Every semester, the Courier comes away from the Journalism Association of Community Colleges (JACC) conference with numerous awards for our talents in writing and photography. However, unless our publication is able to acquire the necessary funding from Pasadena City College (PCC), we risk losing vital access to this important conference which allows us to further our skills and journalistic integrity by creating journalists ready to document stories for our campus and beyond.
JACC is more than just a gathering of community college journalism programs, it gives our writers and photographers the opportunity to showcase and improve upon their gifts in various aspects of journalism such as with on the spot competitions. These competitions involve the student journalist having about one hour to cover a story, such as a speaker event, and then having one hour to produce a story based on their coverage. For writers, they use the hour to write a story, and photographers use it to format their photos properly. This time crunch forces us to push ourselves beyond the normal conditions we’re used to and from it, we become more skilled.
In these competitions, we place in every category we enter. Last month at regionals, we placed in every competition we were in, leaving with awards for news writing, news photo, opinion writing, and critical review. On top of that, we also acquired awards for the mail in competitions, including placing twice for enterprise news story for our coverage on the presidential search and I-8 sex offender Ty Yu. Further, we also won second place for our editorial on the Board of Trustees’ failed presidential search.
Besides giving us a platform to be an award winning publication, it is beneficial that we attend this conference as it opens up space for us to network with professional journalists, as well as potential future colleagues from other schools. In addition to this, a multitude of workshops are held which range from sports writing, to covering social justice issues and how to get into the profession.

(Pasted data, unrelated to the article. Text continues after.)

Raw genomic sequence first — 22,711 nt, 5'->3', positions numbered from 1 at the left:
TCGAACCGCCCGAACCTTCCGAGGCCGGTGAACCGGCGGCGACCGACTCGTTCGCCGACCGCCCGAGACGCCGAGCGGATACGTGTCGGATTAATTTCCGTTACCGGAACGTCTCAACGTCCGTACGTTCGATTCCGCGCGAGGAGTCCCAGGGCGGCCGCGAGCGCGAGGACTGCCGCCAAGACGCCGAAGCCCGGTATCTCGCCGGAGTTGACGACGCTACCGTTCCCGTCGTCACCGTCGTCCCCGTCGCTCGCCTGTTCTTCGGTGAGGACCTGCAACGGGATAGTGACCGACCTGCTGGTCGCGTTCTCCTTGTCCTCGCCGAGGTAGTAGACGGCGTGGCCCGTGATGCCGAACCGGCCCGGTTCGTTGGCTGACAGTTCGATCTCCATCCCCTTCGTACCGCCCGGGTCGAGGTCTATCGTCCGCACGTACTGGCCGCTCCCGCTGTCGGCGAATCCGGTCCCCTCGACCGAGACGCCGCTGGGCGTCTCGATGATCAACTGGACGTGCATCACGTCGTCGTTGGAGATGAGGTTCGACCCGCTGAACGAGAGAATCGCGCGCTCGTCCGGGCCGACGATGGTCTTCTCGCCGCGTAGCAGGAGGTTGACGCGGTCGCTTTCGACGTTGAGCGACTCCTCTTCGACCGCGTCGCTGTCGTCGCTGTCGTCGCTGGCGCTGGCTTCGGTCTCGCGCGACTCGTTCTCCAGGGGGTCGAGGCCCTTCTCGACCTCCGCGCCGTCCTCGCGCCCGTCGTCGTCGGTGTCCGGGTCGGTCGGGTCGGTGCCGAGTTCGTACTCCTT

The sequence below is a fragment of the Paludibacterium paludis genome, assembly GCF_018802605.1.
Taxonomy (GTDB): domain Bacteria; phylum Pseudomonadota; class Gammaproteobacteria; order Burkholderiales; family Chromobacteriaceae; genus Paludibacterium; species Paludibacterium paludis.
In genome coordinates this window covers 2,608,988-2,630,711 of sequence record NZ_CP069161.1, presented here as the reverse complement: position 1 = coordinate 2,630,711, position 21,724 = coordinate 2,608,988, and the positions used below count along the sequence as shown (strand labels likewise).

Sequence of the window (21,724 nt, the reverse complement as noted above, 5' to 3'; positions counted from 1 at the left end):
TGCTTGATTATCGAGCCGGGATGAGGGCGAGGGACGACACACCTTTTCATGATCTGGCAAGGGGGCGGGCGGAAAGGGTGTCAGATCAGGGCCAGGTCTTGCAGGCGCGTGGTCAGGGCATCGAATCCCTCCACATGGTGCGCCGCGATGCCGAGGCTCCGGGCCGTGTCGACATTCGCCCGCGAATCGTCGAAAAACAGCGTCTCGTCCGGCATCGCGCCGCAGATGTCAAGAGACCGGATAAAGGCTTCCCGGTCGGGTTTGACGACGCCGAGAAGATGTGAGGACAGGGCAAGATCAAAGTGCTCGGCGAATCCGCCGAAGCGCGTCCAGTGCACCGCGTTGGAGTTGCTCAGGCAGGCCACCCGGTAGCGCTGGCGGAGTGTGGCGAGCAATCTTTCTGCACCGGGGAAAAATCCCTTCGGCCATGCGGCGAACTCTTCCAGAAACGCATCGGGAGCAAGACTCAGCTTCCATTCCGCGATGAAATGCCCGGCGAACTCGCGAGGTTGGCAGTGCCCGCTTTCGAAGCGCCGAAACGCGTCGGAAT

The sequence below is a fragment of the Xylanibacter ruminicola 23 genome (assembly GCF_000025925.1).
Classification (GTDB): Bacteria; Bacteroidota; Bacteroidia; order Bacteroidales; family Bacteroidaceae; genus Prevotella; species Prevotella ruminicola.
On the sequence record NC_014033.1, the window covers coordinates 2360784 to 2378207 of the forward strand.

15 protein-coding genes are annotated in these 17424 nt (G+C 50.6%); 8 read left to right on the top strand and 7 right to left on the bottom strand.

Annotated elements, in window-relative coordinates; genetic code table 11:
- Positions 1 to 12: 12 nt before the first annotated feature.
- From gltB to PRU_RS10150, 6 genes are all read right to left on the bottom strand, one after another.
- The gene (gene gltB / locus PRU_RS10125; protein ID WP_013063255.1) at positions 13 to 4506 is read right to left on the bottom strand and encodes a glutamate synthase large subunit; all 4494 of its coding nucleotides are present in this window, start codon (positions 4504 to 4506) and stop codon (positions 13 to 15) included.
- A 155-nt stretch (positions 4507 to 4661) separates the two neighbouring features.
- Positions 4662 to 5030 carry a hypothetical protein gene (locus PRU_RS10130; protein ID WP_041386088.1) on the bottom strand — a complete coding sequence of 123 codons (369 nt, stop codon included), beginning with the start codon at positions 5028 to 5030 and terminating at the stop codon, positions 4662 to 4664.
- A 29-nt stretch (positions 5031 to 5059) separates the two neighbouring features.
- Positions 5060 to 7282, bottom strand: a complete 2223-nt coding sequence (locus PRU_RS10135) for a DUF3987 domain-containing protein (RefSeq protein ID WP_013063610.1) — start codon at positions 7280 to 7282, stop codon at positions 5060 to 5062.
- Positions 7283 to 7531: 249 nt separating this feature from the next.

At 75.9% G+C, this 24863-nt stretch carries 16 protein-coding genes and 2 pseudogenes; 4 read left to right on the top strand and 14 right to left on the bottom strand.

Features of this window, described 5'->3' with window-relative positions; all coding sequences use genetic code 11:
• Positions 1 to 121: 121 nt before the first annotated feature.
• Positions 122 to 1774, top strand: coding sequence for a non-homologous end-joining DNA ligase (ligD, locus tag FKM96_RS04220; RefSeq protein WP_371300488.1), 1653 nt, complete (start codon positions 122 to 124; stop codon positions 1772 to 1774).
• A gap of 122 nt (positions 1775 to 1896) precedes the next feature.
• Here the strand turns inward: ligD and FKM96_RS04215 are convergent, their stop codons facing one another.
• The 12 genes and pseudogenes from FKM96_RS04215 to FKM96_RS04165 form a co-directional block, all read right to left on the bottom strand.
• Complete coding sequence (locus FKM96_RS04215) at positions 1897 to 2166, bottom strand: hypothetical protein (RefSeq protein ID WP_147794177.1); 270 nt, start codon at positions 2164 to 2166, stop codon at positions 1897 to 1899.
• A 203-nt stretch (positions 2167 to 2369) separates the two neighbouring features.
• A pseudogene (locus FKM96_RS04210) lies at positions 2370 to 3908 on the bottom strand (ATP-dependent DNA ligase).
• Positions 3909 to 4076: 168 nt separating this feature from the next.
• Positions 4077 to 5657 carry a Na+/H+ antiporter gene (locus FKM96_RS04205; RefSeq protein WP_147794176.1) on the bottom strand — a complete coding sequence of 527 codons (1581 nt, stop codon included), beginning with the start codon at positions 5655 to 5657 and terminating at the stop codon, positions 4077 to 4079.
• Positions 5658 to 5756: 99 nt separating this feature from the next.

Through this, we gain a more in depth knowledge of the journalism world, which only helps the work we do on the Courier. For us, JACC is an experience that cultivates and pushes our boundaries as journalists. It gives us motivation to do better in our work so we can apply it to how we cover PCC.
If we don’t have the funding to go this conference, we don’t have this chance to grow beyond our newsroom. Whether it’s here in Southern California or in our state’s capitol, JACC has every writer and photographer step outside their comfort zone and gives them further field experience they may not get to do within the PCC community. This extensive experience helps our staff and editors better assess what is important here at PCC and what stories need to be told, so as to create a better campus.
By attending this conference, the Courier enhances the view of our campus and the work we are doing to highlight voices and holding those in leadership accountable. We do great journalism here, with many awards to show for it, but no money to continue doing what we do best.
The Courier is dedicated to being a voice for PCC and all involved in it, and we should not be silenced simply because the institution we work tirelessly around will not set aside some of its budget for us. We love JACC and all the great opportunities it gives us and attending every semester only makes us better. This is only possible by PCC funding the Courier, and it needs to happen immediately.
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